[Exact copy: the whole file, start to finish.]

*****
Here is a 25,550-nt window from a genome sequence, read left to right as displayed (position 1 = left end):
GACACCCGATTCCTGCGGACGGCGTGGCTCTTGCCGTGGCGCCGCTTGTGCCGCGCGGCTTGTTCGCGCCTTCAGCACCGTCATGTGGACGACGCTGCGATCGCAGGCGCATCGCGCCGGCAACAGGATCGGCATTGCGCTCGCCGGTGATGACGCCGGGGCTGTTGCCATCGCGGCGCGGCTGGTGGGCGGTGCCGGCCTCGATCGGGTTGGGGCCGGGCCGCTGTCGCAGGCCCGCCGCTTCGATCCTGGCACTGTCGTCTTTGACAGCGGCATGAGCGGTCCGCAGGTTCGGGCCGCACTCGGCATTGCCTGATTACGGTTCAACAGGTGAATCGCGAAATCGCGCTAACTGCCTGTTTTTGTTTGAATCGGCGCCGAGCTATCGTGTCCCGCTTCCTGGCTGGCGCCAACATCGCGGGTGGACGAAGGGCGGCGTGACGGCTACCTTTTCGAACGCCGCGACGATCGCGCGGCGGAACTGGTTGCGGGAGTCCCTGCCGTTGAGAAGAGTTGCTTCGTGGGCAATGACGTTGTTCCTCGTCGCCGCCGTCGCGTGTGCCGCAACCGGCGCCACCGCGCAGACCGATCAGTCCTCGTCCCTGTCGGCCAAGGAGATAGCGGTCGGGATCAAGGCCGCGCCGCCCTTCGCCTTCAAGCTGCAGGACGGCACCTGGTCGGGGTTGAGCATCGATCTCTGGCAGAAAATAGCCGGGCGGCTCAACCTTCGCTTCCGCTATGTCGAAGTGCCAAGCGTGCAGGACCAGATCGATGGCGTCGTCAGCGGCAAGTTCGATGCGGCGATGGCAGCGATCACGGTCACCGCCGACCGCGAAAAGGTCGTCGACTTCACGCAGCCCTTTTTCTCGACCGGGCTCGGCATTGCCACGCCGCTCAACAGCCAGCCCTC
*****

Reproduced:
Here is a 25,550-nt window from a genome sequence, read left to right as displayed (position 1 = left end):
GACACCCGATTCCTGCGGACGGCGTGGCTCTTGCCGTGGCGCCGCTTGTGCCGCGCGGCTTGTTCGCGCCTTCAGCACCGTCATGTGGACGACGCTGCGATCGCAGGCGCATCGCGCCGGCAACAGGATCGGCATTGCGCTCGCCGGTGATGACGCCGGGGCTGTTGCCATCGCGGCGCGGCTGGTGGGCGGTGCCGGCCTCGATCGGGTTGGGGCCGGGCCGCTGTCGCAGGCCCGCCGCTTCGATCCTGGCACTGTCGTCTTTGACAGCGGCATGAGCGGTCCGCAGGTTCGGGCCGCACTCGGCATTGCCTGATTACGGTTCAACAGGTGAATCGCGAAATCGCGCTAACTGCCTGTTTTTGTTTGAATCGGCGCCGAGCTATCGTGTCCCGCTTCCTGGCTGGCGCCAACATCGCGGGTGGACGAAGGGCGGCGTGACGGCTACCTTTTCGAACGCCGCGACGATCGCGCGGCGGAACTGGTTGCGGGAGTCCCTGCCGTTGAGAAGAGTTGCTTCGTGGGCAATGACGTTGTTCCTCGTCGCCGCCGTCGCGTGTGCCGCAACCGGCGCCACCGCGCAGACCGATCAGTCCTCGTCCCTGTCGGCCAAGGAGATAGCGGTCGGGATCAAGGCCGCGCCGCCCTTCGCCTTCAAGCTGCAGGACGGCACCTGGTCGGGGTTGAGCATCGATCTCTGGCAGAAAATAGCCGGGCGGCTCAACCTTCGCTTCCGCTATGTCGAAGTGCCAAGCGTGCAGGACCAGATCGATGGCGTCGTCAGCGGCAAGTTCGATGCGGCGATGGCAGCGATCACGGTCACCGCCGACCGCGAAAAGGTCGTCGACTTCACGCAGCCCTTTTTCTCGACCGGGCTCGGCATTGCCACGCCGCTCAACAGCCAGCCCTC